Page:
SPI Solar, a leading developer of photovoltaic solar energy facilities recently announced it has entered into an engineering, procurement and construction contract with EPC contractor for a 1.69MW DC photovoltaic solar project in the great state of New Jersey. The system is a roof-mounted distributed generation system for on-site power consumption. The project is to be operated by NuGen Capital Management, LLC, through a subsidiary owned by NUGEN.
The SEF being constructed by SPI will be connected to five independent meters serving tenants at the complex owned by North Jersey Development Group, Inc. SPI has recently worked with NuGen on the 5-megawatt White Rose Foods project that is under construction now in New Jersey.
NuGen works with large-scale energy users and real estate owners to own, develop and operate commercial-scale PV solar systems.
Solar Power, Inc. is a vertically integrated photovoltaic solar developer with its own kind of high-quality, low-cost distributed generation and utility-scale solar energy facility development services.
NuGen Capital Management was founded in 2009 investing in commercial scale solar systems. NuGen develops its own projects and partners with other developers in its pursuit to operate and own solar systems. Working with large scale energy users and real estate owners, NuGen serves the long term energy and economic needs of its clients.
Seville, Spain is hosting the first commercial operation of solar tower technology, which features more than 1,000 freestanding heliostat mirrors, following the arc of the sun. In a process referred to as Concentrated Solar Power (CSP), the mirrors reflect solar rays to the tower, where water is boiled, and steam generated in order to drive a turbine, that produces electricity. The electricity is then sold to the national grid.
To make this happen, Spain’s government has provided incentives and subsidies supporting the solar industry. The upfront investment is enormous, and most of the money goes into building the plant. The investor community tends to see solar plants as high risk. After the economics of scale are achieved, solar power is one of the cheapest sources of energy. The report also makes the argument that it is quite difficult to detect the value of solar power currently.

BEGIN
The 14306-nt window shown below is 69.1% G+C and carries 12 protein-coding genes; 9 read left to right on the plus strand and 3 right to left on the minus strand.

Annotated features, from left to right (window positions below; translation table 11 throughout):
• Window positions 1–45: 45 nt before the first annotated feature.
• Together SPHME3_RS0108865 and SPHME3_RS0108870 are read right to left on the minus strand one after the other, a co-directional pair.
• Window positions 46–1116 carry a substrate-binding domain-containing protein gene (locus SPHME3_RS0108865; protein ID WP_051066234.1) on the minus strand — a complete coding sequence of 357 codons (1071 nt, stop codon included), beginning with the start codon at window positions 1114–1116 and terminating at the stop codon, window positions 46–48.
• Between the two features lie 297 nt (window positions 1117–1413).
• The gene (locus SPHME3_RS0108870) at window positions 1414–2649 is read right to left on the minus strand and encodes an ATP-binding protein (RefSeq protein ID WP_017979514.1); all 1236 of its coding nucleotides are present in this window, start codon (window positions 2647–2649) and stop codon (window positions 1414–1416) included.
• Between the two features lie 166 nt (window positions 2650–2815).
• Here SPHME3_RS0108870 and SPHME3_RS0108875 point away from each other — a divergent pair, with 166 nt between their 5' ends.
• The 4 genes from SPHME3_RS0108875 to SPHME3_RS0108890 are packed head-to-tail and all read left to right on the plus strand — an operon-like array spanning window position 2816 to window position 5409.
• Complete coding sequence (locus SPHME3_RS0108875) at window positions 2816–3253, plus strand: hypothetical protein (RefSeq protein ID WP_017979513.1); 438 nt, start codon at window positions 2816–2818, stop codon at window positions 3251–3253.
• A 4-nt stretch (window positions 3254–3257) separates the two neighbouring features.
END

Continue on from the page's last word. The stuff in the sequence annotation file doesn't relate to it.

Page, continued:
When conventional sources of electricity are subsidized, it succeeds at artificially making them appear cheap. The magazine GOOD reported that “concentrated solar power…will be a core element of the transition from dirty coal to clean energy.”
Gus Schellekens of PricewaterhouseCoopers said:
“Solar has a huge role it can play, the fact that it’s an endless supply of energy…the one thing that’s needed to unlock much of that is the political leadership and will.”
In an age where employment is touch-and-go for most economies, the green jobs sector is growing faster than any other. A Pew Charitable Trusts report on the Clean Energy Economy counted 770,000 jobs in all 50 states that met the “double bottom line” of economic growth and environmental sustainability. Clean energy economy jobs grew by 9.1% between 1998 and 2007, compared to the 3.7% in overall job growth in those years. Venture capital investment totaled $12.6 billion in the clean tech sector between 2006 and 2009.
A new report from the Global Climate Network predicts that the world’s eight leading economies will create 20 million new jobs between now and 2020. In the U.S. the stimulus package and the American Clean Energy and Security Act could help create as many as 1.9 million new green jobs in the period. The move to a “smart grid” could create 270,000 jobs and a further 138,000 if U.S. smart grid technologies are exported to a global market.
According to the Pew report, 65% of the national clean energy jobs in 2007 went to conservation and pollution mitigation. Clean energy accounted for 11.6% of new jobs in the period, energy efficiency for 9.5%, environmentally friendly production 7%, and training and support 6.8%. However, environmentally friendly production saw the most growth: up 67% from 1998 to 2007 (followed by clean energy, up 23%).
Of the top 10 clean-tech employers around the world identified by Clean Edge, four are in the U.S.: Illinois, Washington, Arkansas and California. Clean Edge defines the top five sectors for clean-tech jobs in the U.S.
In descending order they are:
Bio-fuels and Biomaterials
onservation and efficiency
Smart grid and wind power